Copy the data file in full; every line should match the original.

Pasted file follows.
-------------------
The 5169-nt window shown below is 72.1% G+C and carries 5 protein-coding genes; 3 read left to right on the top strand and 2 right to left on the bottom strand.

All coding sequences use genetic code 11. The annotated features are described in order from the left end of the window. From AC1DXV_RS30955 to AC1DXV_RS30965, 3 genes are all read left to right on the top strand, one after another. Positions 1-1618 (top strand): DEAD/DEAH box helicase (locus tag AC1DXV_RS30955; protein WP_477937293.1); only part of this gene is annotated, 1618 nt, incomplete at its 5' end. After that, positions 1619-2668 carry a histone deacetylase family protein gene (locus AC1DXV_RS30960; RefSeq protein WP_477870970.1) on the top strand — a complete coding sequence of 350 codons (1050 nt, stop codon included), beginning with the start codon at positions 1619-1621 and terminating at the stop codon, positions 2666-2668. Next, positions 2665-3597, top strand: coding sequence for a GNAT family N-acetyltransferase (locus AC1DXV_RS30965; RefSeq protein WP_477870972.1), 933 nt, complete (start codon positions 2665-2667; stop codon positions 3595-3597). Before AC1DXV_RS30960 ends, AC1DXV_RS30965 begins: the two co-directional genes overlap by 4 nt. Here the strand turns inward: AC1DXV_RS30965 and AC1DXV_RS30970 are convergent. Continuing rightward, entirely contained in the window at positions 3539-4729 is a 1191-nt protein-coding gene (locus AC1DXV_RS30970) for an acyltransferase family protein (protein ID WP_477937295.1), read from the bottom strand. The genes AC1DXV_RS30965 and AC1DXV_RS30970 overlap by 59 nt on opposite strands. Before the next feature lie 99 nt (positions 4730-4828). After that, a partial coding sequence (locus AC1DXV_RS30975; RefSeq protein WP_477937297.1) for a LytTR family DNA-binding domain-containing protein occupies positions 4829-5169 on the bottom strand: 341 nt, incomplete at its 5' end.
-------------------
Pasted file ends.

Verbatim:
The 5169-nt window shown below is 72.1% G+C and carries 5 protein-coding genes; 3 read left to right on the top strand and 2 right to left on the bottom strand.

All coding sequences use genetic code 11. The annotated features are described in order from the left end of the window. From AC1DXV_RS30955 to AC1DXV_RS30965, 3 genes are all read left to right on the top strand, one after another. Positions 1-1618 (top strand): DEAD/DEAH box helicase (locus tag AC1DXV_RS30955; protein WP_477937293.1); only part of this gene is annotated, 1618 nt, incomplete at its 5' end. After that, positions 1619-2668 carry a histone deacetylase family protein gene (locus AC1DXV_RS30960; RefSeq protein WP_477870970.1) on the top strand — a complete coding sequence of 350 codons (1050 nt, stop codon included), beginning with the start codon at positions 1619-1621 and terminating at the stop codon, positions 2666-2668. Next, positions 2665-3597, top strand: coding sequence for a GNAT family N-acetyltransferase (locus AC1DXV_RS30965; RefSeq protein WP_477870972.1), 933 nt, complete (start codon positions 2665-2667; stop codon positions 3595-3597). Before AC1DXV_RS30960 ends, AC1DXV_RS30965 begins: the two co-directional genes overlap by 4 nt. Here the strand turns inward: AC1DXV_RS30965 and AC1DXV_RS30970 are convergent. Continuing rightward, entirely contained in the window at positions 3539-4729 is a 1191-nt protein-coding gene (locus AC1DXV_RS30970) for an acyltransferase family protein (protein ID WP_477937295.1), read from the bottom strand. The genes AC1DXV_RS30965 and AC1DXV_RS30970 overlap by 59 nt on opposite strands. Before the next feature lie 99 nt (positions 4730-4828). After that, a partial coding sequence (locus AC1DXV_RS30975; RefSeq protein WP_477937297.1) for a LytTR family DNA-binding domain-containing protein occupies positions 4829-5169 on the bottom strand: 341 nt, incomplete at its 5' end.